The above is a summary of the basics of take-home programs; however, there are many variations. For example, some departments restrict take-home units to those members who live within the borders of their city or county limits, while others have no such requirements and simply rely on distance or response time as a criteria.  Some agencies allow assigned vehicles to be used for off duty employment. Other agencies permit assigned vehicles to be used for personal errands and some even allow family members to accompany the officer/deputy/ trooper on these errands. About the only thing administrators agree upon is prohibiting vehicles from leaving their home state, except for official duties, such as extraditions or escorts.

Going, Going, Gone?

In a 2005 P&SN article, they looked at several departments and their take-home programs, one being Kansas City, MO. Since their city auditor’s report prompted this column, we’ll start there. When I last wrote about the KCPD eleven years ago, they had 843 vehicles in their fleet and less than 75 were take-home units. In addition to the command staff, the remainder were assigned to those personnel with 24 hour callback responsibility, i.e., most investigative units, SWAT, K-9, and undercover officers and nearly all were unmarked. Motorcycle officers were allowed to take their solos home during the months in which they rode.

Uniform sergeants and officers (patrol) were not included in the take-home program and shared marked units which were run 24-7. The vehicles taken home were restricted to residences within the city limits and were to be driven to and from work (or crime scenes) only. They were encouraged to transport employees in their units because of limited parking at headquarters and some other facilities.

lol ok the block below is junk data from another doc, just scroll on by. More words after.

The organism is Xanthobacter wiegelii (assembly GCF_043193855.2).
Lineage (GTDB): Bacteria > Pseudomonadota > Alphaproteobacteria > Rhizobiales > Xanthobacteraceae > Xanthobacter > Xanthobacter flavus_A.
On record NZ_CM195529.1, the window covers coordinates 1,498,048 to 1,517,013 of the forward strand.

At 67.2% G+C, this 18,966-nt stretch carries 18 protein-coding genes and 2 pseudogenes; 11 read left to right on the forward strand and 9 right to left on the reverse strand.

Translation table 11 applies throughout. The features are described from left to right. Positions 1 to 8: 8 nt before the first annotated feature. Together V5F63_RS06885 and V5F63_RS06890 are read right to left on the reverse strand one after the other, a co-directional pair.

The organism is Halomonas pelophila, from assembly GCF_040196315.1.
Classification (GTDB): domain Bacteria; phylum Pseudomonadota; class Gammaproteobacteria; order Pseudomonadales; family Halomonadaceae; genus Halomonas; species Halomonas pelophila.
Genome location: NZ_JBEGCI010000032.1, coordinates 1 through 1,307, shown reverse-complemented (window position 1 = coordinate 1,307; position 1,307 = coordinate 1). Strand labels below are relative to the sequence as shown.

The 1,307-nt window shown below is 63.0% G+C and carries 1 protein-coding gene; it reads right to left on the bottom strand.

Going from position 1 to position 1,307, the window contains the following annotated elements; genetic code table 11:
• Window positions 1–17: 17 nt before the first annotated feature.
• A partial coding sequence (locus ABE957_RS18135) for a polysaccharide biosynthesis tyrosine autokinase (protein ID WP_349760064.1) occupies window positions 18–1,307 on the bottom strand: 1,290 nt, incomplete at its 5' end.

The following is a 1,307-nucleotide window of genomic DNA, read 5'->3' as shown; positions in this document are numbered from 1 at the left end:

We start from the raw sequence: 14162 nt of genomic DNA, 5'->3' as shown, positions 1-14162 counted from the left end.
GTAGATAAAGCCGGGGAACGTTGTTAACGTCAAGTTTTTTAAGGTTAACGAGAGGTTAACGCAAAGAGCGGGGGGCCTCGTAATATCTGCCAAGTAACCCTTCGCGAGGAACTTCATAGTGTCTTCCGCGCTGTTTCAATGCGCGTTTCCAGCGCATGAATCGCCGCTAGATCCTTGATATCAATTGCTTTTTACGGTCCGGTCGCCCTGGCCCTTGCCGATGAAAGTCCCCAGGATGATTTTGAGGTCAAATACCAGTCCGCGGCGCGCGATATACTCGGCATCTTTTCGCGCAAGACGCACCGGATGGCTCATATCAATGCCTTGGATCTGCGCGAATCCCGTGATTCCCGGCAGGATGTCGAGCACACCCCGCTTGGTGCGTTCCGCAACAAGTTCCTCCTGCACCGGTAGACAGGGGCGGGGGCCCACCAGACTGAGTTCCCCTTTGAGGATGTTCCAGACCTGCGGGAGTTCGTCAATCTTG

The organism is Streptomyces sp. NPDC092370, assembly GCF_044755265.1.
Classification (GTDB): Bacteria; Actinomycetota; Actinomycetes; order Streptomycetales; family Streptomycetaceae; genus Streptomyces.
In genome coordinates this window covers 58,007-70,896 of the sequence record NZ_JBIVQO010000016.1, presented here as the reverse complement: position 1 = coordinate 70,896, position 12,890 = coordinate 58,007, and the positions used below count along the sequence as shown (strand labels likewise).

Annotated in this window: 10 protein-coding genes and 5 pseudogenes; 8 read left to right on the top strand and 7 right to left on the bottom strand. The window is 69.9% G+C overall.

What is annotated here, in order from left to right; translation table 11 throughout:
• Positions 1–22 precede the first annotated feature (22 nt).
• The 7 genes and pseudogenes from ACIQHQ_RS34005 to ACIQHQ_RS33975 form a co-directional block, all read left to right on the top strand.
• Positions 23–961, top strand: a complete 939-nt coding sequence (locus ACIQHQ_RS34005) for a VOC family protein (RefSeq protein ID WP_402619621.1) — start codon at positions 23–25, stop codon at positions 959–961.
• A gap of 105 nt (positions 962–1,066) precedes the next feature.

Fast-forward to the 2015 audit where the KCPD had 922 total vehicles and 341 were taken home, growing from nine percent in 2005 to 37% in 2015. The ten year growth came from increased personnel and many new specialized units. The auditor calculated that the miles these vehicles were driven cost the city $1.5 million in fuel. Policies have also been expanded to allow family members and personal errand usage of the vehicles. The audit made several recommendations, some of which follow:

  1. The chief of police should determine how frequently each employee who has a take-home car actually uses it for after-hours emergencies and whether that take-home car is truly necessary.
  2. The chief should evaluate the cost and propriety of using department vehicles for transport to off duty employment.
  3. With only 13% of the take-home vehicles being marked and 25% having KCPD license plates, the auditor recommended more cars should be marked and more unmarked cars should be identified with official license plates.
  4. The chief should evaluate whether to prohibit transporting nonemployees in these vehicles for nonbusiness purposes. The department countered that they have had no liability related issues from family members riding in take-home vehicles.

USA Today printed an article as far back as 2012 which focused on the tightening of police budgets and how it was affecting take home cars. The link is here:


Tight budgets are forcing some law enforcement agencies to restrict officers from taking their patrol cars home.